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is 'heard any more at all in her.'”* This signifies the seat of the mystic Babylon.

“ Some there are, then, who shall be accounted worthy to escape all these things that shall come to pass, and to stand before the Son of Man.' Luke xxi. 36. Those who suffer not that day to come upon them unawares, through surfeiting and cares of this life, but are watchful and pray always; (ver. 34–36;) those who sigh and cry for all the abominations that are done in the midst of their church and nation;' (Ezek. ix. 4;) those who fear the Lord, and speak often one to another;' (Mal. 11. 16,)-on these the Lord will set a mark, and they need not fear in the days of evil, when the iniquity of their heels compasseth them about; (Psalm xlix. 5;) for they shall be mine, saith the Lord of hosts, in that day when I make up my jewels; and I will spare them, as a man spareth his own son that serveth him.'”+

“We know that the Scriptures make three heavens. 1. The air, or sublunary heaven. 2. The ethereal, or starry heaven. 3. The heaven of glory, or empyreal heaven. Each of these heavens have their host, or army. The host of the heaven of glory, or the third heaven, are the angels and blessed spirits; the host of the ethereal heaven, are the stars and planets; the host of the aerial, or sublunary heaven, are either. visible, as the clouds of heaven, and other meteors, as also the rest of the creatures mansioning therein, as the fowls of heaven, or invisible, namely, the wicked spirits and devils, whose prince, Satan, is called the prince of the power of the air, (Eph. II. 2,) and his host, rulers of the world, that is of the sublunary world, and, wicked spirits in heavenly places, namely, in the lowest or sublunary heavens, (Eph. vi. 12.)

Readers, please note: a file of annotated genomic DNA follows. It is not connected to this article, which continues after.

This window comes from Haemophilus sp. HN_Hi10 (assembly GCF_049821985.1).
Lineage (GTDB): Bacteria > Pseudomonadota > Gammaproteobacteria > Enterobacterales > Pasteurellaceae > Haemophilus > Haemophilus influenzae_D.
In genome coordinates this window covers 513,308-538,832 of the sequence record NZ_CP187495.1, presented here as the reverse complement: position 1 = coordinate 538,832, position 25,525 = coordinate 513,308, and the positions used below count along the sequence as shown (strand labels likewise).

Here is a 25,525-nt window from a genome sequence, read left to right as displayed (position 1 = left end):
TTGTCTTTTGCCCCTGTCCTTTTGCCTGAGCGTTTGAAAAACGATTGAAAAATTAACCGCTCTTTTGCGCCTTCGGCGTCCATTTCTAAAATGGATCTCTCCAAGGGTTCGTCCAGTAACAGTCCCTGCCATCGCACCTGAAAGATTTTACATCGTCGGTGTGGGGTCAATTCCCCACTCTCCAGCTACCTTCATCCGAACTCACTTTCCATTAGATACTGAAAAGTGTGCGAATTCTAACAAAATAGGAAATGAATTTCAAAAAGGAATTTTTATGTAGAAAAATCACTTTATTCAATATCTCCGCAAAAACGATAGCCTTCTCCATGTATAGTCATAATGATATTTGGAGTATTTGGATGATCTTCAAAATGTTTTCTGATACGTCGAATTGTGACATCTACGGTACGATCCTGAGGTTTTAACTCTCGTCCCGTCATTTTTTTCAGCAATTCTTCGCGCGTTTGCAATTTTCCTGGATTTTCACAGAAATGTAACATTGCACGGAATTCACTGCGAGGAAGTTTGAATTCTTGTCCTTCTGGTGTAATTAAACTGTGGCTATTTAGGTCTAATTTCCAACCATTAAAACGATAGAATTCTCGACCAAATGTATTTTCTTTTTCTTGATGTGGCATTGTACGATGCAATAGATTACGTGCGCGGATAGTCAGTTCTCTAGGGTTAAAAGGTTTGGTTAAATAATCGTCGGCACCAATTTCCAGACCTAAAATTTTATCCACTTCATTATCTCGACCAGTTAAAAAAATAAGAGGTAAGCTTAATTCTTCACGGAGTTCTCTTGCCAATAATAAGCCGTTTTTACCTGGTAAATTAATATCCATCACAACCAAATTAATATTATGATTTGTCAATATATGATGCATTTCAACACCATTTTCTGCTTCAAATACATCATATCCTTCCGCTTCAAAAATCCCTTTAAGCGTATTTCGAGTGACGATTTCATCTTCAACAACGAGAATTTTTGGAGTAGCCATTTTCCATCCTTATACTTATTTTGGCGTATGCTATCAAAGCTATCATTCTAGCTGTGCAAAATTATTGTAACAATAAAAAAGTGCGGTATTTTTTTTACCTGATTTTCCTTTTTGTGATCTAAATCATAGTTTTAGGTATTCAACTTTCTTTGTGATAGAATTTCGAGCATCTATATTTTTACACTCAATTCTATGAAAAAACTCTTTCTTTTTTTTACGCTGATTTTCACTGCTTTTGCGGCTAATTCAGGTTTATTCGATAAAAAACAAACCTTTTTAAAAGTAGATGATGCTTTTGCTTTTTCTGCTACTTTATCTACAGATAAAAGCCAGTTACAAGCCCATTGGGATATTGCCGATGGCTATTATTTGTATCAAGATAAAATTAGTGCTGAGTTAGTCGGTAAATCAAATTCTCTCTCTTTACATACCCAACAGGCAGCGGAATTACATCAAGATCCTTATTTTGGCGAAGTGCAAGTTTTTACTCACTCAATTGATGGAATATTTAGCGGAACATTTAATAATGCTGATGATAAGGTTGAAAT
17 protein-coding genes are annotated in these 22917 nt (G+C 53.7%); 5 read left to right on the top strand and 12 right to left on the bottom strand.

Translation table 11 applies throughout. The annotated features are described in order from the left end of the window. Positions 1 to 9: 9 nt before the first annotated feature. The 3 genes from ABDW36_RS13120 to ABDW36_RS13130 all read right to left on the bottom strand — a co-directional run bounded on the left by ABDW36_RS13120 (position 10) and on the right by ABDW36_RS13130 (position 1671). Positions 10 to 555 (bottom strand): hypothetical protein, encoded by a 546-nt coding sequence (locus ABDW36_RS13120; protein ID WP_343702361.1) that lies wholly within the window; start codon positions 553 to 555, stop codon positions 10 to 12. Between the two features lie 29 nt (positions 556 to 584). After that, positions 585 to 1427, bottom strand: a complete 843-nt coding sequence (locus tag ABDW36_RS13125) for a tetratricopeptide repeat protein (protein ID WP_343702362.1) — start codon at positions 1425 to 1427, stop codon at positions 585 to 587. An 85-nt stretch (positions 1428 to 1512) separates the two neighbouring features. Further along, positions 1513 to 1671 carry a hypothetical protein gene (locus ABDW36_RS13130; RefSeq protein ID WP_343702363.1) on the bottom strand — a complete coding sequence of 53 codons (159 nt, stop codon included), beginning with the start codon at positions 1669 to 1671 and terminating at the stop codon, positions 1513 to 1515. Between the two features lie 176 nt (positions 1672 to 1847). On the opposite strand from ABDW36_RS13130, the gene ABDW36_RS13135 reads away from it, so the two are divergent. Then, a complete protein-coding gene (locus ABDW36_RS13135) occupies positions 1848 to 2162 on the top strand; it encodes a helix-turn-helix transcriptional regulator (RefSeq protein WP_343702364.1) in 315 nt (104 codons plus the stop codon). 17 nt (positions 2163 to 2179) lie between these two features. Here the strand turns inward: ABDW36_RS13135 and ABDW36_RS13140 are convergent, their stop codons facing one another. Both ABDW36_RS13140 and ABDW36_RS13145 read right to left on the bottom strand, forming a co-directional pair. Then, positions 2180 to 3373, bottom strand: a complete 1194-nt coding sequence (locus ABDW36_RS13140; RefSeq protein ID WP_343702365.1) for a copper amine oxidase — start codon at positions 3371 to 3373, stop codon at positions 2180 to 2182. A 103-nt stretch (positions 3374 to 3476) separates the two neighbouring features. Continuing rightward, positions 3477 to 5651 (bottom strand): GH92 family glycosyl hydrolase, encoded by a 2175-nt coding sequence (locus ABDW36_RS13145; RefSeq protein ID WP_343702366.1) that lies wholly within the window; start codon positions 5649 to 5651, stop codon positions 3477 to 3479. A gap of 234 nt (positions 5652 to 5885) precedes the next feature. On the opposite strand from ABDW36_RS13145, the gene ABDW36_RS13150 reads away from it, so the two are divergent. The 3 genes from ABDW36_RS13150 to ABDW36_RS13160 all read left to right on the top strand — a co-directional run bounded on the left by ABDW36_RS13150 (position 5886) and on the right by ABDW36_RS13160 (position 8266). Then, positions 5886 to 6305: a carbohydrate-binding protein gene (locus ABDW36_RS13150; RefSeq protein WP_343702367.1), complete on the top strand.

* Fry.

* Brooks.

“ The words of Peter evidently import, that some of these heavens, or all of them, shall suffer a conflagration at the day of Christ. Not all of them; for who ever put the empyreal heaven in that reckoning? And for the ethereal heaven, he that considereth both the supereminent nature and, immensity thereof, and of those innumerable bodies therein, in regard to which the whole sublunary world is but a point or centre, and that it can in no way be proved, that ever those bodies received a curse for man's sin, or contagion, by the world's deluge, or that any enemies of God dwell in them to pollute them; he that considereth this, will not easily be induced to believe that the fire of the day of judgment should burn them. It remaineth, therefore, that the sublunary heavens only, with their hosts, are to be the subject of this conflagration.”

With respect to the saints caught up to meet the Lord in the air, the same author observes : “ The words, if we weigh them well, seem to imply,” not, according to “theo usual interpretations, their present translation into heaven, but to be for another end, namely, to do honour unto their Lord and King, at his return, and to attend upon him when he comes to judge the world. “Those,' saith the apostle, 1 Thess. iv. 14–18, which sleep in Jesus will God bring with him,'—he saith not, Carry away with him. ... It is to be noted, that although in the Hebrew notion, the air be comprehended under the same heaven, yet would not the apostle here use the word heaven, but the word air, as it were to avoid the ambiguity, lest we might interpret it, of our translation into heaven. ... It cannot be concluded that because the text saith, The saints . . . should thence